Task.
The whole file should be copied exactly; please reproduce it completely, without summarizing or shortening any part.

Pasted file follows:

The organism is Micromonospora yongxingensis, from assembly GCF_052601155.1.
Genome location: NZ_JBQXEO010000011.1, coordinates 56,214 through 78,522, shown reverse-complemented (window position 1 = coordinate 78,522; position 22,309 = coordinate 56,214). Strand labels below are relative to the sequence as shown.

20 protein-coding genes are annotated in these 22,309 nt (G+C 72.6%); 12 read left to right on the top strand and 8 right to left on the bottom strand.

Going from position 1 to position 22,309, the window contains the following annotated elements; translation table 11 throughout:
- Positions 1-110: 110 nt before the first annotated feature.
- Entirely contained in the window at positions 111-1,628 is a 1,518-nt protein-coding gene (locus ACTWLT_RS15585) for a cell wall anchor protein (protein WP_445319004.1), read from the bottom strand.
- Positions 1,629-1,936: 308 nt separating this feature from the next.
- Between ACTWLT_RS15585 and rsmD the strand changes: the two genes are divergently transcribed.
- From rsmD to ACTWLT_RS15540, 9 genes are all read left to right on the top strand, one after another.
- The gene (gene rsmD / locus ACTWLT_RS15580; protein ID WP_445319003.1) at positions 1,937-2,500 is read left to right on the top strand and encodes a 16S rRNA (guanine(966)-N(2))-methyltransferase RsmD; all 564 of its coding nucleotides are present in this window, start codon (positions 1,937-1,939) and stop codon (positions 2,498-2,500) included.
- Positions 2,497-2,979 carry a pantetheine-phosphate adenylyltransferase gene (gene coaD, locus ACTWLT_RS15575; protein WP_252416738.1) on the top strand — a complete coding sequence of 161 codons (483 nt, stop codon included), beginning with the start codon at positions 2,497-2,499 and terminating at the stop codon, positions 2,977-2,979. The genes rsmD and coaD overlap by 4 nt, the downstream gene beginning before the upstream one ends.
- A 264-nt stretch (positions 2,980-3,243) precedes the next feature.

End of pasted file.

The organism is Micromonospora yongxingensis, from assembly GCF_052601155.1.
Genome location: NZ_JBQXEO010000011.1, coordinates 56,214 through 78,522, shown reverse-complemented (window position 1 = coordinate 78,522; position 22,309 = coordinate 56,214). Strand labels below are relative to the sequence as shown.

20 protein-coding genes are annotated in these 22,309 nt (G+C 72.6%); 12 read left to right on the top strand and 8 right to left on the bottom strand.

Going from position 1 to position 22,309, the window contains the following annotated elements; translation table 11 throughout:
- Positions 1-110: 110 nt before the first annotated feature.
- Entirely contained in the window at positions 111-1,628 is a 1,518-nt protein-coding gene (locus ACTWLT_RS15585) for a cell wall anchor protein (protein WP_445319004.1), read from the bottom strand.
- Positions 1,629-1,936: 308 nt separating this feature from the next.
- Between ACTWLT_RS15585 and rsmD the strand changes: the two genes are divergently transcribed.
- From rsmD to ACTWLT_RS15540, 9 genes are all read left to right on the top strand, one after another.
- The gene (gene rsmD / locus ACTWLT_RS15580; protein ID WP_445319003.1) at positions 1,937-2,500 is read left to right on the top strand and encodes a 16S rRNA (guanine(966)-N(2))-methyltransferase RsmD; all 564 of its coding nucleotides are present in this window, start codon (positions 1,937-1,939) and stop codon (positions 2,498-2,500) included.
- Positions 2,497-2,979 carry a pantetheine-phosphate adenylyltransferase gene (gene coaD, locus ACTWLT_RS15575; protein WP_252416738.1) on the top strand — a complete coding sequence of 161 codons (483 nt, stop codon included), beginning with the start codon at positions 2,497-2,499 and terminating at the stop codon, positions 2,977-2,979. The genes rsmD and coaD overlap by 4 nt, the downstream gene beginning before the upstream one ends.
- A 264-nt stretch (positions 2,980-3,243) precedes the next feature.